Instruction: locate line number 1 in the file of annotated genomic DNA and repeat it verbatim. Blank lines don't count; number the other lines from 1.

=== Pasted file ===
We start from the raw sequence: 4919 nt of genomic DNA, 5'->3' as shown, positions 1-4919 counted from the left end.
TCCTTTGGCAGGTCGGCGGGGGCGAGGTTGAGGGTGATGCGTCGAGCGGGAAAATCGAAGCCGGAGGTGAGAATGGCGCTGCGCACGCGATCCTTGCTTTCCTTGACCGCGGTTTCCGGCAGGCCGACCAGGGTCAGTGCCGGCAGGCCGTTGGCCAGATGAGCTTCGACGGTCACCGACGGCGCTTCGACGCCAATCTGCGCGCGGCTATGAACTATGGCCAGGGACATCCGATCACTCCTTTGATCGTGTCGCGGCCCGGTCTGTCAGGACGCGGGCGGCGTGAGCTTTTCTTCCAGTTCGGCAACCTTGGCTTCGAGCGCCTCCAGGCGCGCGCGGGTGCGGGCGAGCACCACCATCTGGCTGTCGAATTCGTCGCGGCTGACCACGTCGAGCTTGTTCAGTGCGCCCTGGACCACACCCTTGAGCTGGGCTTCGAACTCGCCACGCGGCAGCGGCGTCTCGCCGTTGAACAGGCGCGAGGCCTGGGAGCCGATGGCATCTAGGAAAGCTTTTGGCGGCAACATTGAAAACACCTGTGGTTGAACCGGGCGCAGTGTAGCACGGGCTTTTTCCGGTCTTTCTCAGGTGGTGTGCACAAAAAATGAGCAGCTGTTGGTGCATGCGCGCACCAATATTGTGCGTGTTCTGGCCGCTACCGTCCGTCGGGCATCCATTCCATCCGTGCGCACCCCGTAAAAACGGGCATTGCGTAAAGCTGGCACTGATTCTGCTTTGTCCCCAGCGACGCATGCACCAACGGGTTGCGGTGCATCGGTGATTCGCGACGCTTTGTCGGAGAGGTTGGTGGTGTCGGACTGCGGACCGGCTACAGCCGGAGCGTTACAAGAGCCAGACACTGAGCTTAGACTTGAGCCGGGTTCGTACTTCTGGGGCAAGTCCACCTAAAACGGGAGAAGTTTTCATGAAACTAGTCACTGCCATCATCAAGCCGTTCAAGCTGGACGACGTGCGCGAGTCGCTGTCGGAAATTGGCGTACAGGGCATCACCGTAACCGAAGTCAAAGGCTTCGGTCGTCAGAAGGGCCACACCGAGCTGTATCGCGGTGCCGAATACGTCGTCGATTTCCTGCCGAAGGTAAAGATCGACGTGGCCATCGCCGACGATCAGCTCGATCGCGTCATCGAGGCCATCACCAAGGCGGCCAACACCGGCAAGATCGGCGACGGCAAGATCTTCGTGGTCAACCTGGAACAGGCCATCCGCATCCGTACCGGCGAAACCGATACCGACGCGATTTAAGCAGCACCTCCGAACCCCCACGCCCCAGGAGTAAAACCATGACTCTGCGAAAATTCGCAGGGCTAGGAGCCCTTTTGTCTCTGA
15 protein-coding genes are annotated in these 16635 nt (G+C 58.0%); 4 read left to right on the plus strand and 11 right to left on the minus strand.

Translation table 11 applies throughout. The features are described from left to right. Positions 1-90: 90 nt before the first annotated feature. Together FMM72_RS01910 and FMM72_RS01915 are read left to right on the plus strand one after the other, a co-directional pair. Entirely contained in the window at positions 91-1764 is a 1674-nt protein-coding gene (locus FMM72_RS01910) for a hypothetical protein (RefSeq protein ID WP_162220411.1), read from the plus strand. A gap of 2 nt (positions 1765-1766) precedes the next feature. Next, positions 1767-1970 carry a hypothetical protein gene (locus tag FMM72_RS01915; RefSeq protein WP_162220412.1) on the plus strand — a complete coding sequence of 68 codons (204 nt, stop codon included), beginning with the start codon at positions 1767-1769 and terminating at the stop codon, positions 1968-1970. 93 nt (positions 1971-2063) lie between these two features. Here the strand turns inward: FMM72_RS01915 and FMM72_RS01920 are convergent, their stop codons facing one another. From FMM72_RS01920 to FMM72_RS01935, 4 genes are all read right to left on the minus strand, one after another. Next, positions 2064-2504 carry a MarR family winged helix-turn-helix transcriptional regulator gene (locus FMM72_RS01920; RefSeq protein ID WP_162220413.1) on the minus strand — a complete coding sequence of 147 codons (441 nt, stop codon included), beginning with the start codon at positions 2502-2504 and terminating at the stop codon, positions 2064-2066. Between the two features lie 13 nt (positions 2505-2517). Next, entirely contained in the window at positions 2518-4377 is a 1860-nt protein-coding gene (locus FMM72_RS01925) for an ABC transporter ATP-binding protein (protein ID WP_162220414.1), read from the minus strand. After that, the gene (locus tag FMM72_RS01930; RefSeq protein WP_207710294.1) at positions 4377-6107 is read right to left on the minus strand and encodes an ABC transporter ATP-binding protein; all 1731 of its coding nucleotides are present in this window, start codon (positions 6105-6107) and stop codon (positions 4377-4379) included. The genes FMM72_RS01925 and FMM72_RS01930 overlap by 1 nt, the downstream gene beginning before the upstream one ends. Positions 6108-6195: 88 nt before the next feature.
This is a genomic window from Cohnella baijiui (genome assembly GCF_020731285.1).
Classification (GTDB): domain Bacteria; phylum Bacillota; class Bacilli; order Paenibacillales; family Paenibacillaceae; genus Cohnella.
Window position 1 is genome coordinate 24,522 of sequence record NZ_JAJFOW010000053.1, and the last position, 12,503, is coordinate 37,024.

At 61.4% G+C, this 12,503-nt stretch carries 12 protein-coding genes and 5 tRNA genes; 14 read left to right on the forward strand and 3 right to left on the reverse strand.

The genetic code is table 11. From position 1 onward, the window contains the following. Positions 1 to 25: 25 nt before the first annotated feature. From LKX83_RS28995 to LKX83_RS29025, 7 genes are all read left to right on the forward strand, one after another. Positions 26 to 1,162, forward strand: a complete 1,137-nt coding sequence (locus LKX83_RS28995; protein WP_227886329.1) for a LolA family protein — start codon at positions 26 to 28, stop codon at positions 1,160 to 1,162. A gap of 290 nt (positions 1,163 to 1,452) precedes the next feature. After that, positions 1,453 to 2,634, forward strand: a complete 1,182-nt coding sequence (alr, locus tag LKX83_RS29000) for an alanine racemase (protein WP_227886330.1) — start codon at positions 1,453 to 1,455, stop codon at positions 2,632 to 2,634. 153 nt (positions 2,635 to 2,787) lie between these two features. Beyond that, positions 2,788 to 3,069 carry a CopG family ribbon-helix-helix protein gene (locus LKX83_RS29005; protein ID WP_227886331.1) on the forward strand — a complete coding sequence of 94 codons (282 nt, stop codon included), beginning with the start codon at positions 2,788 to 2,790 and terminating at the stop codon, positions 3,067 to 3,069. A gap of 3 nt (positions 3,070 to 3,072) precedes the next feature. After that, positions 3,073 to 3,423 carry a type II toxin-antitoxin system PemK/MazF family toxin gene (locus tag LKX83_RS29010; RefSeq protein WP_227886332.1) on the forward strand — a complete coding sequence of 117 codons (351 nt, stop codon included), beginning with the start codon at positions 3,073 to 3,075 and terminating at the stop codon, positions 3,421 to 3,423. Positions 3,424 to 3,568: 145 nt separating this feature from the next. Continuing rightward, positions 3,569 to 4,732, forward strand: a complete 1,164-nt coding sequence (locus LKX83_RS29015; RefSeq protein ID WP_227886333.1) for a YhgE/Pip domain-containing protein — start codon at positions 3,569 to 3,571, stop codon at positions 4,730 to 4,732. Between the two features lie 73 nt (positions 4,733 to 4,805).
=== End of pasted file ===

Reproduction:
We start from the raw sequence: 4919 nt of genomic DNA, 5'->3' as shown, positions 1-4919 counted from the left end.